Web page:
All the situations I mentioned were written in the local media, so one can never be completely sure about the real magnitude of things they write about. Your deep knowledge is once again shown, since I had forgotten all about the "bugs" that once in a while paid visits to our athletes; but, as you said, all these problems (climatization, water supply, insects) were potentialized by the heat-wave that, from your words, seems to be unusual in Belgrade at that time (though, I believe it will become more and more often). I also did not know about such similar conditions having happened in Paris 2003, so it seems it's not unique to the Belgrade organization.

Actually, I do believe Belgrade has great chances to get the YOG, if they succeeded in landing the 2007 Summer EYOF and 2009 Summer Universiade. It was just these (now cleared) minor problems that turned me a bit skeptical. ;)

You're very welcome - I was present in Belgrade as a volunteer flitting between the NOC info desk and protocol/VIP area at the table tennis venue. I was an NOC Attache in Paris (for those who don't know, an Attache is a person who, working for the organising committee, acts as a link between the organising committe and a delegation/team).

The thing is there are (generally) almost always problems at these events - I could give you dirt on the Session in Singapore, Guatemala (although my reasons for downplaying Guatemala's chances are not related to the 'dirt' that I am talking about) and Athens (and for even more dirt on Athens, just ask GB user 'NOC' - he can give you heaps!) but unless these are huge, major issues, or an huge accumilation of issues it would not neccessarily preclude a city from hosting. At the end of the day, it is the membership of the IOC who finally vote - very experienced sports administrators who have attended a plethora of these type of events and know what to expect (which, on many occasions, is "expect nothing"!). Even so, they are well versed in how these event operate and will only rule out a certain city from hosting if they really feel strongly that the issue they would come up again, and cause them too many problems (in comparison with competing cities). Of course, these very experienced sports administrators are also very well connected and may possibly have friends working in one of the bidding committees, and may be swayed to vote a particular way (for example, it is believed that Rene Fasel was a Sochi 2014 supporter due to connections in the IIHF - of which he is president - and that Sir Phil Craven was a supporter of the Salzburg 2014 bid due to a connection in the Wheelchair Basketball family - Craven's main sport - who worked for Salzburg 2014). Members may also be tempted to vote various other ways, be it purely on the technical bid, geopolitics, a simple admiration/dislike of the city, because the President of the other country insulted their culture/cuisine ;) , or even maybe where they/their spouses want to go shopping - who knows!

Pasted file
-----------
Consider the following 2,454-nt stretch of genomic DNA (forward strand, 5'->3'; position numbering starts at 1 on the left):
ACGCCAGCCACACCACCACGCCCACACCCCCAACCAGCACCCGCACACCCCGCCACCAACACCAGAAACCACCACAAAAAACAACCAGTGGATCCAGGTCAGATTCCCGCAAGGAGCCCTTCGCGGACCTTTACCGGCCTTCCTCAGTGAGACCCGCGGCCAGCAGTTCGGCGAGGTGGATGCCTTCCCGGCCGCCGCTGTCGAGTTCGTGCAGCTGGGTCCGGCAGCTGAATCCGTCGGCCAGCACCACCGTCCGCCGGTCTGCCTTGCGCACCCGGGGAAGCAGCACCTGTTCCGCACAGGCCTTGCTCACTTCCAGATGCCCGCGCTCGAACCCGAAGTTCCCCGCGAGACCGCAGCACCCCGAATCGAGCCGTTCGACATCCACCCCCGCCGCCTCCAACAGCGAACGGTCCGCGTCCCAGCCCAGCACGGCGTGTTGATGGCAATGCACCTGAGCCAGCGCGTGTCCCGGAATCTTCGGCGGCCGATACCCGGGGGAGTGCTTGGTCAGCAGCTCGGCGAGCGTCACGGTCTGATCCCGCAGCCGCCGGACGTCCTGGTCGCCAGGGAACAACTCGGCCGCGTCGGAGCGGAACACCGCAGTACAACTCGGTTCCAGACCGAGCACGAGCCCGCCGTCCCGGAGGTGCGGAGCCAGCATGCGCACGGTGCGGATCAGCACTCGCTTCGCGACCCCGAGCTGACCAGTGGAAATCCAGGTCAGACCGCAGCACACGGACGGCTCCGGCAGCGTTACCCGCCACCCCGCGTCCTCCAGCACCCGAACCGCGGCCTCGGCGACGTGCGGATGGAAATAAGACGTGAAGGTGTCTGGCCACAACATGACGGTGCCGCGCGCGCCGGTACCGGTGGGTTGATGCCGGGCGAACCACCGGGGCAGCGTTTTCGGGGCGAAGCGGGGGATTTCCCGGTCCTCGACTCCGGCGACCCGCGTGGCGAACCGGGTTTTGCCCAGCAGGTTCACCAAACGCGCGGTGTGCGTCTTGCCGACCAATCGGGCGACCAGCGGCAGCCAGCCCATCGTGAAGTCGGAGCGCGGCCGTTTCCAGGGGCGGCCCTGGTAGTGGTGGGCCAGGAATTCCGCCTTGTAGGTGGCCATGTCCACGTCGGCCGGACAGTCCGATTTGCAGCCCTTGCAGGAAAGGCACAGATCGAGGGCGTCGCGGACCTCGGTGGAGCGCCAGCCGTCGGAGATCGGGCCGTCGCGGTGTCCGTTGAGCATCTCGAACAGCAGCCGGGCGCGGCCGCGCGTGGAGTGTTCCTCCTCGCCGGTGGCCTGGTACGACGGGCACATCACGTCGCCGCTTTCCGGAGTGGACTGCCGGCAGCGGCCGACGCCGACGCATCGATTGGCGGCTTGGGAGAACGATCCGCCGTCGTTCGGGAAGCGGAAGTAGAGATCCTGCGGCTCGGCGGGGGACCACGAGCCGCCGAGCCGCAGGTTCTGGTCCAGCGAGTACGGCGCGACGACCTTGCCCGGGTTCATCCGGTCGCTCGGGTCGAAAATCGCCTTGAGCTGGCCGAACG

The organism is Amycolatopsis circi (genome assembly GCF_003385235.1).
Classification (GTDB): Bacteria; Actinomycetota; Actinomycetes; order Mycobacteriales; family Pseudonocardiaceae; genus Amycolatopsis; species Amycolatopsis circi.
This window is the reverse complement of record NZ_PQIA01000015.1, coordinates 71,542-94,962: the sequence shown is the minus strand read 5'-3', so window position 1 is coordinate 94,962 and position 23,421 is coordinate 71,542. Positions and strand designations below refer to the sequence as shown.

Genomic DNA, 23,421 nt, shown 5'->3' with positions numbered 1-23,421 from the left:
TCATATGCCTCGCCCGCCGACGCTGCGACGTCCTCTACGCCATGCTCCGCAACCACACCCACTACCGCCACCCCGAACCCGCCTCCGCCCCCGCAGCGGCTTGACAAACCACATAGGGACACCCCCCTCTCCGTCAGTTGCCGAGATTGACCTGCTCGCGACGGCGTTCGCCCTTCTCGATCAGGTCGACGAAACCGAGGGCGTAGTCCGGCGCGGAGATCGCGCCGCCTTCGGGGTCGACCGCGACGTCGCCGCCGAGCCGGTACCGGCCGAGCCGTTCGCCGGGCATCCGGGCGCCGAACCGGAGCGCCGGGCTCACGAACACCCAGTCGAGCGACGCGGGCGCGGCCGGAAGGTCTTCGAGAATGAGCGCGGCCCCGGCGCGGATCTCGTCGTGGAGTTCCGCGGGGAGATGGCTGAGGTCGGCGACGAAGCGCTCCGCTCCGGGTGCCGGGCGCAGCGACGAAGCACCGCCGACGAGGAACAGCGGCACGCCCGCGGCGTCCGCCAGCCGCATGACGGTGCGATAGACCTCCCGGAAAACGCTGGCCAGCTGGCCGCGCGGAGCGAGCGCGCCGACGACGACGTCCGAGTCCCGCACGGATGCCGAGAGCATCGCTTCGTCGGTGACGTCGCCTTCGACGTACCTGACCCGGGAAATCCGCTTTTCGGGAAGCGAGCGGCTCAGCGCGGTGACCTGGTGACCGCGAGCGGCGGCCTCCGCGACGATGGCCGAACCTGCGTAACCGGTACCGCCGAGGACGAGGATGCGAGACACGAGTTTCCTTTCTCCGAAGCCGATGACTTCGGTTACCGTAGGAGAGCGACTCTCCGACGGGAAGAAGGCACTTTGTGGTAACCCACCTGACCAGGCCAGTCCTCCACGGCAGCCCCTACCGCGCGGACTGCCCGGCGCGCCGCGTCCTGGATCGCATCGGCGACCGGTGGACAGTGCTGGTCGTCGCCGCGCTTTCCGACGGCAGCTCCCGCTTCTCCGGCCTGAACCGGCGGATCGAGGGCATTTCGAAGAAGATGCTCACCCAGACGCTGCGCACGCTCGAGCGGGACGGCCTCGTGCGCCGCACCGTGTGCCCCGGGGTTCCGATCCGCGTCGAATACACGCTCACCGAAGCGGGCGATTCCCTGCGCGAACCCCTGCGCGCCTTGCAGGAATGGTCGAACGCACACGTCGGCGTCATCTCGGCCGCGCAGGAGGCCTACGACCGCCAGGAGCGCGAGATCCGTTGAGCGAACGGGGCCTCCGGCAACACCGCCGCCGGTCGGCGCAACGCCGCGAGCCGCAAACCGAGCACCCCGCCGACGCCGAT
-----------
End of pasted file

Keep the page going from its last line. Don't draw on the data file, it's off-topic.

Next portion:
As well as the IOC membership voting in February (I have to admit, whilst I understand the reasons - time/ cost etc as the IOC members are volunteers, it would be very expensive to have an extraordinary session and the winning city should ideally have three years to prepare - I do have concerns about postal voting, given the potential for lost votes and/ or voting fraud - hopefully this should only be required for the first few editions whilst the timescales needed are caught up with), there is also the short listing in November where the exective board (even more senior members) will determine which cities will be shortlisted. They should ideally only short list a city if they feel that it does not meet the technical requirements to host the event in question, or that the city would be unsuitable for whatever other reason (be it political reasons or whatever). If the city is perfectly capable of hosting a great games, they should generally be short listed.

I cannot speak for Kuala Lumpur, Bangkok, Algiers, Torino etc as I have not attended the respective sports events that they have held over the past decade (although I have heard positive comments about each one), but I would be very careful to rule out a city based on media reports as sometimes what might be common or minor issues can sometimes be either distorted, exagerrated or misunderstood. However this does not mean that I believe such events should be free from media scruitiny - quite the opposite!

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The National stadium won't be open til 2011 . They'll use the Marina Bay floating stadium which has just hosted the National Day Parade . It is located at the heart of the city and seats 27 000. Just behind it , is the Marina Center which has 3 hotels just across the road. Its a world-first . Actually , the stadium platform can be viewing from the hotels & the new Singapore Flyer so the number of people view it will be more than 27000

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The requirement for the number of seats for the YOG track and fields stadium is 10,000 minimum. I suspect Singapore should have no problem finding a 10,000-seater athletics stadium (on the other hand, I cannot see how Marina Bay Staidum could host track&fields).

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Interesting to see how Singapore would bid. Without their main stadium ready by 2010, the next biggest stadium capable of hosting any athletics event has only 6,000 capacity.

See list of Singapore stadiums here: World Stadiums - Stadiums in Singapore

Edited by theone